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def foo():
    import file2
    print "I'm the old"

if __name__ == '__main__':


print "I'm the old"

def bar():
    print "I'm in the old"

On line 5 of the interactive session below, after making modifications to and changing all three occurrences of the word old to new, the new code in is still not used.

wim@wim-ubuntu:~/sandpit$ ipython
>>> run
I'm the old
I'm the old
I'm in the old
>>> !rm file2.pyc 
>>> # modify file1, file2
>>> run
I'm the new
I'm in the old

Where is it getting the old code from from?

I must misunderstand something, because I thought (from ipython help on run):

The file is executed in a namespace initially consisting only of __name__ == '__main__' and sys.argv constructed as indicated. It thus sees its environment as if it were being run as a stand-alone program

I've deleted the .pyc file, and can see from the command whos that there is no file2 module present in the namespace. But why is the import not executed again when running file1 a second time?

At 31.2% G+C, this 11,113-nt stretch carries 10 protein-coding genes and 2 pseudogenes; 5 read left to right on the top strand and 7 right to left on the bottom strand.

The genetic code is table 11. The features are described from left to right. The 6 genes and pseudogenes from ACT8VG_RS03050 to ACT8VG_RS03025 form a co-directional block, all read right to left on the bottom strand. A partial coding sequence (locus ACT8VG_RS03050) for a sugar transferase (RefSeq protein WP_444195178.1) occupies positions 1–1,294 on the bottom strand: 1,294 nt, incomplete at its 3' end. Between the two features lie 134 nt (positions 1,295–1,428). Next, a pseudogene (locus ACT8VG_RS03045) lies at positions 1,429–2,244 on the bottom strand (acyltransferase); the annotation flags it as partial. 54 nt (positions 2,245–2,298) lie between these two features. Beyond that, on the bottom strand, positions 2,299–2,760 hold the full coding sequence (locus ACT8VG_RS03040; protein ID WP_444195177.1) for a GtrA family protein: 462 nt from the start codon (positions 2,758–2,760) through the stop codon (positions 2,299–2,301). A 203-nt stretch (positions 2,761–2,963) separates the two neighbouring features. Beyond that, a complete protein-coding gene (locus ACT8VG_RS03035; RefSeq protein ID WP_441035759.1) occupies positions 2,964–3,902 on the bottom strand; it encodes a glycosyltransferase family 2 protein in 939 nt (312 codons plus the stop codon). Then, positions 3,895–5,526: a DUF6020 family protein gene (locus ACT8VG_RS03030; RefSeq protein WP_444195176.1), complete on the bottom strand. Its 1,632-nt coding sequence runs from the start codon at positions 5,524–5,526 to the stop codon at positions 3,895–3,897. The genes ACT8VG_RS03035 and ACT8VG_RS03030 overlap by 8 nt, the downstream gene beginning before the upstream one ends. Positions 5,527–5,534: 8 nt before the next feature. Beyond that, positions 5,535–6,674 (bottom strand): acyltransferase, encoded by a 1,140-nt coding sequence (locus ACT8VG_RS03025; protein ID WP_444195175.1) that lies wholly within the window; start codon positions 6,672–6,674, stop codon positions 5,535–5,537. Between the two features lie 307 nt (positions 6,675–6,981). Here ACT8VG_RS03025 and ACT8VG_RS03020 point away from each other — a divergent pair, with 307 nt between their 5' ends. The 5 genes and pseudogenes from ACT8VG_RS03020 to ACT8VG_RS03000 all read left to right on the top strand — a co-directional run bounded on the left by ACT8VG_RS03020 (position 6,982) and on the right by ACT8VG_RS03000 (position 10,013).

share|improve this question
The "deep reload" in IPython.lib.dreload (or IPython.deep_reload in 0.10.x) might help you with this. – Thomas K Sep 14 '11 at 16:57
In case someone has something similar: I though I had a similar problem, except I ran the code with regular python (not in interpreter mode). Even deleting .pyc files was of no help. As it turned out, it was just Tmux showing me old output when I scrolled up (using the Vi plugin). – Nicolai S Sep 19 '15 at 14:23
up vote 3 down vote accepted

run does not start a new Python process, but rather executes your code in the current one--not in the current namespace, but in the current Python process, the note from the documentation explains. Because of this, sys.modules is still around and the old cached module is used. (Are you familiar with the way Python caches imported modules normally?)

To fix this, run in a new Python process each time. reload is more than a little problematic and can lead to headaches that I find aren't worth it.

share|improve this answer

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